Beginners is the sort of movie that I’m required by law to love, but I couldn’t. Emotional distance is a huge factor in too many contemprary movies: fundamentally broken characters who don’t care about fixing themselves, choosing instead to fixate on their moping don’t make for particularly interesting movies. This is not to say that you can’t make films about depression or depressed characters, just that, like any other film, you should work on making them engaging in at least some regard.
That Beginners tells such a personal story makes its distance unforgivable.
Oliver (Ewan McGregor) is recovering from the death of his four years out of the closet father Hal (Christopher Plummer).He meets Anna (Mélanie Laurent, who still hasn’t learned to pick them after Inglourious Basterds), an actress, and they kind of have a relationship but kind of don’t. The film features parallel story lines of the last months of Hal’s life and the beginning of Oliver and Anna’s relationship.
Mike Mills wrote Beginners in response to his own father’s coming out. You would think this would endow the movie with a degree of feeling, but it doesn’t. The whole exercise is remote. Oliver’s mother is represented in flashbacks reminiscent of Harold and Maude; Oliver tries to trace his melancholy to his parents’ presumed loveless marriage, but the answer is much simpler: he’s a sad sack, endlessly waiting for a lion.
It’s easy to blame your parents for everything, especially when you deliberately don’t seek parts of the story that make sense of their emotions and actions. The childhood flashback sequences of this movie don’t particularly prove anything except that Hal felt absent and Oliver misses his mother. These scenes are quirky but offer little. The film’s whole structure doesn’t make much sense; the parallels aren’t easy enough for us to draw, and what Oliver is doing always feels the same regardless of whether his father is alive or dead.
Periodically the film is broken up by Oliver’s illustrations of the history of sadness. These are for his job, where they prove profoundly unsaleable. They were drawn by Mills himself, and they seem too pithy to really reflect what is supposed to be fighting to release itself from Oliver. At other times the film tries to force collages of “these were the days”, utterly failing to set the scene and continuing to take the audience further and further away from the film and from Oliver himself.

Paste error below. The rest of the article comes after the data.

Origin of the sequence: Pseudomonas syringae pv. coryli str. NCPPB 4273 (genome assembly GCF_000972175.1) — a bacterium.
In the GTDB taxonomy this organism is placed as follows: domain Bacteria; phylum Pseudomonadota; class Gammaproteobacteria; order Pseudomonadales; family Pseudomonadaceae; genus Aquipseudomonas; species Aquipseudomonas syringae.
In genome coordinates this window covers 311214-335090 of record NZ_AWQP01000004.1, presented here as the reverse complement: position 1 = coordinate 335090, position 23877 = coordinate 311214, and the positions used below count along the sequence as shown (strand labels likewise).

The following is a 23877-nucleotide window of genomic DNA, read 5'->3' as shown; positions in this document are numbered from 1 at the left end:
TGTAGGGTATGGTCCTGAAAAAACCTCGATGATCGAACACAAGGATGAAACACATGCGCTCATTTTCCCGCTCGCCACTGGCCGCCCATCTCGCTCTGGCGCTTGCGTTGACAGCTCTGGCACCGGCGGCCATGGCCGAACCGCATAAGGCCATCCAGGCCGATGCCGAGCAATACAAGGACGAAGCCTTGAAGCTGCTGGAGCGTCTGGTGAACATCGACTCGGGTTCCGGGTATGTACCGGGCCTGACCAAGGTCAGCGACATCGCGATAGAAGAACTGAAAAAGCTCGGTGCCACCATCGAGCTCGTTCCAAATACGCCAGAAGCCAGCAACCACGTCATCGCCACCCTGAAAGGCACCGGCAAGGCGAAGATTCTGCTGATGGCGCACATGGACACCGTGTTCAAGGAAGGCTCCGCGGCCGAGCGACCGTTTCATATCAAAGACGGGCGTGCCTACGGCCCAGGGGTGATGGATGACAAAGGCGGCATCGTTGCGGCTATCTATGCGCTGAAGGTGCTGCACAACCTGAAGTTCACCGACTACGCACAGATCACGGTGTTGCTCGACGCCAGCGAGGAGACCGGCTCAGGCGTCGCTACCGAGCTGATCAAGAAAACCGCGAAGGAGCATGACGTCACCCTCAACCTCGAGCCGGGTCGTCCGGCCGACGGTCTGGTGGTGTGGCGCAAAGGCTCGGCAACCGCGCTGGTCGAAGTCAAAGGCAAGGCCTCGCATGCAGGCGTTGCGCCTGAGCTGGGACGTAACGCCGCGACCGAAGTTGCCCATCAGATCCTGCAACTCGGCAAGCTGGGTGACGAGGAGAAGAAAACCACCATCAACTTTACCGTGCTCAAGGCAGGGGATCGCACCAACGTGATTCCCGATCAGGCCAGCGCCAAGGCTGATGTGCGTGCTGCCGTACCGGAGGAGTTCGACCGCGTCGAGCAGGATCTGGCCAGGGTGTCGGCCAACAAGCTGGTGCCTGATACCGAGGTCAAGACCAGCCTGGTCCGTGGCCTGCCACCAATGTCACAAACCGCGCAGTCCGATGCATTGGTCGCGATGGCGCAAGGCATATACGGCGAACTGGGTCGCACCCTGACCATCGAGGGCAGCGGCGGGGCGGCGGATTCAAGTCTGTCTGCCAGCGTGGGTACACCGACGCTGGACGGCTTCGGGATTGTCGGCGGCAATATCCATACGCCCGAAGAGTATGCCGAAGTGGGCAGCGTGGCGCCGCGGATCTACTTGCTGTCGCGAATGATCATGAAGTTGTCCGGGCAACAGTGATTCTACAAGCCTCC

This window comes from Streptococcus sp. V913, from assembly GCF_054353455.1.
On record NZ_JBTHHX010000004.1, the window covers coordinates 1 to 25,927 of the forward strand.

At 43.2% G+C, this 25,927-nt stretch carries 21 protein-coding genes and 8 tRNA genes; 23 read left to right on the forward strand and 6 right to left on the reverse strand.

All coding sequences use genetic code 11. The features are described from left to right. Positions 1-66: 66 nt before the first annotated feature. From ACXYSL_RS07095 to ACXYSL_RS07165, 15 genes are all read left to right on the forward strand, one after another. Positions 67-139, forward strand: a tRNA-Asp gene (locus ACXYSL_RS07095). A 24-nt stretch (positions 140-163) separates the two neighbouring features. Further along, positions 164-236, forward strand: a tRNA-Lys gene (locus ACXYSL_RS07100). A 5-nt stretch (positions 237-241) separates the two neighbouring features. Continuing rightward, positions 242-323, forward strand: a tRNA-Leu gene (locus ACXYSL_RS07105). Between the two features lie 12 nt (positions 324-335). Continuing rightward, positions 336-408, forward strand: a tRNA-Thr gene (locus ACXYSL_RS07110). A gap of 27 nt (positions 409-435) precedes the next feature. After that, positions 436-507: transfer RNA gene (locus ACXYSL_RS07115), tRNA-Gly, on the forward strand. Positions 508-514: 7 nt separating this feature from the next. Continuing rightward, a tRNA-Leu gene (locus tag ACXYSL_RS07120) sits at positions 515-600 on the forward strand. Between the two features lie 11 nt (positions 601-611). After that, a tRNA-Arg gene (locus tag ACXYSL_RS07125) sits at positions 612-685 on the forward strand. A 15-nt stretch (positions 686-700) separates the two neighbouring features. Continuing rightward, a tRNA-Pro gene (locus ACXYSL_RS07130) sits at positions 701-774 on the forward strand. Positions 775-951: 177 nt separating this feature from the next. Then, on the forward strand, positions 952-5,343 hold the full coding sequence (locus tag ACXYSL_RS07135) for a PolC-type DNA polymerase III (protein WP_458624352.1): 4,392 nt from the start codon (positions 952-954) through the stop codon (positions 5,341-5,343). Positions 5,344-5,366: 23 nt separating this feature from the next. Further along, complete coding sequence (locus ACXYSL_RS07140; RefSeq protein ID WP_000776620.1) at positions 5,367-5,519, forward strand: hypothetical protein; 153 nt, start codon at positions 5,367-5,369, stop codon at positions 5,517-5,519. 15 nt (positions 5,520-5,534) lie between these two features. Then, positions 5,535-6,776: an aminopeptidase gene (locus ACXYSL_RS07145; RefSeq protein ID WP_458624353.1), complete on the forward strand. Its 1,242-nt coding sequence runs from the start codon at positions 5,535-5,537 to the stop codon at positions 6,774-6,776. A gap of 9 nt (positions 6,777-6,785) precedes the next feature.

Ultimately Oliver’s depression becomes the entire content of the film: that his father was gay and died seems incidental; that he can’t connect and commit to a potential girlfriend is symptomatic but irrelevant. Depression can feel like your life has become a total blank, and largely meaningless to you. It can be frustrating. Oliver is undeniably frustrated; he can touch but he cannot feel. Mills has injected this melancholy into the very marrow of Beginners, resulting in a film that is bland and tasteless.
It’s disconcerting to feel this disconnect: dead and dying parents are supposed to be a safe way to get audiences to discover their emotions. Christopher Plummer attacks the role with gusto, but it’s always presented through the filter of Oliver. He is shown feeling grief, but we feel nothing. We’re given the memory of this grief, but it is the grief of a man looking at himself and thinking “where did I go wrong?”. I would dearly have liked to feel sad that Hal had died, but Mills never let me.
Any movie with a gay theme and a big name cast like this is going to get a special kind of attention from the outer limits of media. Beginners has been well received, and that’s the mystery: there’s really nothing to it. We’re bathing in misery which is only occasionally leavened by imagined subtitles from Oliver’s dog.
Beginners has nothing to say about romantic relationships, nor does it explore the particularly fascinating reality of a man finally allowing himself to be gay at 75. A guy is sad, his father was happy. Guy continues to be sad, maybe thinks he shouldn’t be sad any more but he’s not sure.
You don’t have to like Beginners. It’s not really that good a film, tackling important and interesting issues in the least engaging way possible. Mike Mills was perfectly suited to make this film but he failed his material, gazing so far into his own navel that he disappeared into it.